On Friday, The Guardian’s Patrick Wintour exclaimed that “Government plans to abolish a raft of quangos by ministerial decree will have to be completely redrawn after Lord Judge, the lord chief justice, attacked the plans as astonishing and a threat to the entire way in which the judiciary works.” 

He was of course discussing the comments made by the Lord Chief Justice, Lord Judge, in evidence to the Lords Constitution Select Committee on the controversial Public Bodies Bill.

Following his speech to the Mansion House Group in July, Judge was pressed about his comments on Henry VIII clauses in legislation. Commenting on the Public Bodies Bill, currently making its way through Parliament, he joked “Henry VIII’s clause itself lasted only about seven years; I think that it was removed immediately on his death and that was supposed to be the end of it.”

He stated that “Schedule 7 of the public bodies bill includes a large number of institutions which are important in themselves, whose importance is important to the public, and whose independence is part and parcel of the independence which we attach to the entire way in which the judiciary works . . . If you put [eg the Judicial Appointments Commission, the Criminal Cases Review Commission, the Parole Board, the Sentencing Council] into Schedule 7, you make them amenable pretty rapidly to disposal by the Government of the day. That seems to me to be extraordinary.”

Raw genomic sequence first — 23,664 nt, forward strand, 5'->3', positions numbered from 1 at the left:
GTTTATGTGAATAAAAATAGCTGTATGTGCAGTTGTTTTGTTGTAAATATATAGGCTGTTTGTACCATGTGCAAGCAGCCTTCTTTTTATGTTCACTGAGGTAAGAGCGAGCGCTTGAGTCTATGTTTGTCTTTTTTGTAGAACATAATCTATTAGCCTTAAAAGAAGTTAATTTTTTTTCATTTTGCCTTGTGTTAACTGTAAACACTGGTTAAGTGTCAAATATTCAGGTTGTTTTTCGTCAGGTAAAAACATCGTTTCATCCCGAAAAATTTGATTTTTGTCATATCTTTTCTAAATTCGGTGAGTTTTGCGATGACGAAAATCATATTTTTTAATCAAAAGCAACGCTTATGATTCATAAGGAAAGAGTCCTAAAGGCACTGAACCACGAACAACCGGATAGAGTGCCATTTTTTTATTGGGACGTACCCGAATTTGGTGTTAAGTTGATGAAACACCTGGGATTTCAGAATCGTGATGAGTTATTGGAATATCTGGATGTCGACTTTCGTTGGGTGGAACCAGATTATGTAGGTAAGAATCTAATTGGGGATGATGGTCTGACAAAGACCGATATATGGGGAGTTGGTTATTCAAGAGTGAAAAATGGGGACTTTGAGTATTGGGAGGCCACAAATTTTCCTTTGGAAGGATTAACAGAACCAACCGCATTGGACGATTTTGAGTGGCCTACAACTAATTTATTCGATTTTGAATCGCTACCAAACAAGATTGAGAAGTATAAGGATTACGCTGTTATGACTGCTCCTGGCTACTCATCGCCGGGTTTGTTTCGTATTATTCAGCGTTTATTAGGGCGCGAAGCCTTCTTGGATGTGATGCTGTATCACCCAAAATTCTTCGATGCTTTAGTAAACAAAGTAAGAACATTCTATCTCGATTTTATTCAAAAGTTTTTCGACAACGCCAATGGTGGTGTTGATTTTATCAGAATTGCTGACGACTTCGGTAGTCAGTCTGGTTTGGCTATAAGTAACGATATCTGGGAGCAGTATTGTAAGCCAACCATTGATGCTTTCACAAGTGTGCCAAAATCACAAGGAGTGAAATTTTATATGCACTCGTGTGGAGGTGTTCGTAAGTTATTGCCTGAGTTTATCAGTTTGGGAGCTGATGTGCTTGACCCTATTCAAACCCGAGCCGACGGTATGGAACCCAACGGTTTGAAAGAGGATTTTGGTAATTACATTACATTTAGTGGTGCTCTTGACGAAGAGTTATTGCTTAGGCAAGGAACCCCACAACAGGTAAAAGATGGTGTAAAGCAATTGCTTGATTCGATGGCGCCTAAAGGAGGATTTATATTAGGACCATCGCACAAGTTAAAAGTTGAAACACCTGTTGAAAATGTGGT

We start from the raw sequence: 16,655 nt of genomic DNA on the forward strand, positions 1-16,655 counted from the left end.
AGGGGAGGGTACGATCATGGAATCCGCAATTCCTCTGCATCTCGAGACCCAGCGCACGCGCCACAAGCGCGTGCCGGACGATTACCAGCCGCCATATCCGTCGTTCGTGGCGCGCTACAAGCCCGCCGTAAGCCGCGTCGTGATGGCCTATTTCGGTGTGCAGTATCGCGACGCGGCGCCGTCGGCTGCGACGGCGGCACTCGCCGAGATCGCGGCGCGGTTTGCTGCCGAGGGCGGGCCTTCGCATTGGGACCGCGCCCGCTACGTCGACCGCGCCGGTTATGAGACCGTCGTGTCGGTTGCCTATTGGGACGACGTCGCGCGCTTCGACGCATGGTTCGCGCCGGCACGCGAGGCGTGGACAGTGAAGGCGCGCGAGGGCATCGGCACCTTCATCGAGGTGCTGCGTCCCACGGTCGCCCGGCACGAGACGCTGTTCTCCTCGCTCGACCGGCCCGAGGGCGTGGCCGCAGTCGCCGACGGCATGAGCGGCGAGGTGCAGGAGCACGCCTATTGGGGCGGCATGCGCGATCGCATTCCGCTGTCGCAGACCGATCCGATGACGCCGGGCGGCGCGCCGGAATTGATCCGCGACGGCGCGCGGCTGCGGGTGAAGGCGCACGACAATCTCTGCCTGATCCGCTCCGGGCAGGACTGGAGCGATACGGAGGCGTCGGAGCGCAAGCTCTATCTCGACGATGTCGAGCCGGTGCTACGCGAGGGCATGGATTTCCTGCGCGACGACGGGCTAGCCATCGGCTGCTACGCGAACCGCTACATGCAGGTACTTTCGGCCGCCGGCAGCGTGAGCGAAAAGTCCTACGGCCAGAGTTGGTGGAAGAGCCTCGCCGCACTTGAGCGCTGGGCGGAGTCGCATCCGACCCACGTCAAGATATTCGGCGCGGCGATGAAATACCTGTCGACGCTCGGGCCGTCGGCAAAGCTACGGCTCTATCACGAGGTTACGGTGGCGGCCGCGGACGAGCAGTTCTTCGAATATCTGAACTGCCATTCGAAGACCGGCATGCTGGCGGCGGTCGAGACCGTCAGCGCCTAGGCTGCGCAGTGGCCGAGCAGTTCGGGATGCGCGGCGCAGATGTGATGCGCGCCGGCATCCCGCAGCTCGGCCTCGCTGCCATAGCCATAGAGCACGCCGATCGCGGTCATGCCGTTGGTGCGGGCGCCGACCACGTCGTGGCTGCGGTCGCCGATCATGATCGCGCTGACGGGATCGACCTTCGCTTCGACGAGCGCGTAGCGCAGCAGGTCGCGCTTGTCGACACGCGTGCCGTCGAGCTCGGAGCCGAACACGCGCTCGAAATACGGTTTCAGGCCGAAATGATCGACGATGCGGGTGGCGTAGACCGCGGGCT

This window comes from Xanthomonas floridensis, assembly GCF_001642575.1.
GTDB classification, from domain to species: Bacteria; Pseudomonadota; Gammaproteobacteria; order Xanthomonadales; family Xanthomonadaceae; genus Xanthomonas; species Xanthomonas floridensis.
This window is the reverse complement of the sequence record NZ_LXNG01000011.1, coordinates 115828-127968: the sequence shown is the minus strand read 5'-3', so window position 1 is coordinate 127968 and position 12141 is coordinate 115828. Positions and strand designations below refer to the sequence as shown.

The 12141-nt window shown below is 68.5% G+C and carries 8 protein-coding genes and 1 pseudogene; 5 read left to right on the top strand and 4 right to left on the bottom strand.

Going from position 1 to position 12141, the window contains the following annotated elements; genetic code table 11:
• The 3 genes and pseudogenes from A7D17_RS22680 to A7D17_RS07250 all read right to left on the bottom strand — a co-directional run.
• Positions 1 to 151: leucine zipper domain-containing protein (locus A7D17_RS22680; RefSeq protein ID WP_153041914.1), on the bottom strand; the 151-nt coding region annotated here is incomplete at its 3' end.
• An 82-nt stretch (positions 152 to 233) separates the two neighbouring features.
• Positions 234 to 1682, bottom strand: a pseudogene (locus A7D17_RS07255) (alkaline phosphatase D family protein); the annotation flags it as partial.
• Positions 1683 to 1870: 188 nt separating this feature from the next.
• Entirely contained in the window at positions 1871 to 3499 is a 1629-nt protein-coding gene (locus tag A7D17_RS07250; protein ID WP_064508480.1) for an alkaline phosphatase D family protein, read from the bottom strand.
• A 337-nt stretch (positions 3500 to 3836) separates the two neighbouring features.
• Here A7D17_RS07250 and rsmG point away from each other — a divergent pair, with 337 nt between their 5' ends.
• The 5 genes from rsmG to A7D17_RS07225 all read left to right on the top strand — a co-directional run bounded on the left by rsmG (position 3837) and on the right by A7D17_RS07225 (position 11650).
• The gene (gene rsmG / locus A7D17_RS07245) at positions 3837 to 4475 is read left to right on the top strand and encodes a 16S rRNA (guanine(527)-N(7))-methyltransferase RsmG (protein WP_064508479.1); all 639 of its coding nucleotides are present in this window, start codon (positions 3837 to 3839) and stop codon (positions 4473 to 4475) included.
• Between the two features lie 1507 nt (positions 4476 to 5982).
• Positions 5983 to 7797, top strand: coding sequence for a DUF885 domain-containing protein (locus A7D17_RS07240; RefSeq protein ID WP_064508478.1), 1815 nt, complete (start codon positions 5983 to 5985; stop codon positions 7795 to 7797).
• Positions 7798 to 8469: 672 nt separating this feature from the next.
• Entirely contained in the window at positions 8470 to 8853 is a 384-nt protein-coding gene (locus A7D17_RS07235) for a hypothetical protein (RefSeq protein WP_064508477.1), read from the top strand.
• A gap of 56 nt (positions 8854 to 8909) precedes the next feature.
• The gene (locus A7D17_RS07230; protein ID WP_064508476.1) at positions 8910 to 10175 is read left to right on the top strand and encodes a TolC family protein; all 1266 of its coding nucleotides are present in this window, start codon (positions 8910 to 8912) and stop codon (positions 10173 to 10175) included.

He concludes, “The independent judiciary standing entirely alone is a rather small body, but if all those other bodies which exercise quasi-judicial functions are independent of Parliament then it strengthens the independence of the judiciary.”

However, when pressed further on concerns to the independence of the judiciary, he explained: “No, I have no particular concerns at the moment. There is always the overriding concern that something may come along that does disturb me, and we have just discussed the Public Bodies Bill issue.”

(UKSC Blog Editorial notes that this isn’t the first time that controversial legislation has been criticised by judges as threatening the independence of the judiciary.)

Interestingly, the Lord Chief Justice also talks about ‘judge-made law’ and Strasbourg jurisprudence – “In one sense judges are making the law up – not as they go along – but they are doing it on the basis that Parliament has said that the Human Rights Act requires you to take account of the provisions of the Convention” – and about judges giving evidence to parliamentary committees: “I am anxious that it shouldn’t turn into a circus so that we have endless judges coming endless times to answer endless questions, which anybody can look up on Google and get the answer in two minutes, but because a judge says it, it is somehow that much more authoritative.”

Lord Judge is also in the news this week for allowing twitter in court – following the issue of interim guidance that live text-based communication is acceptable as long as the judge believes it would not interfere with the administration of justice.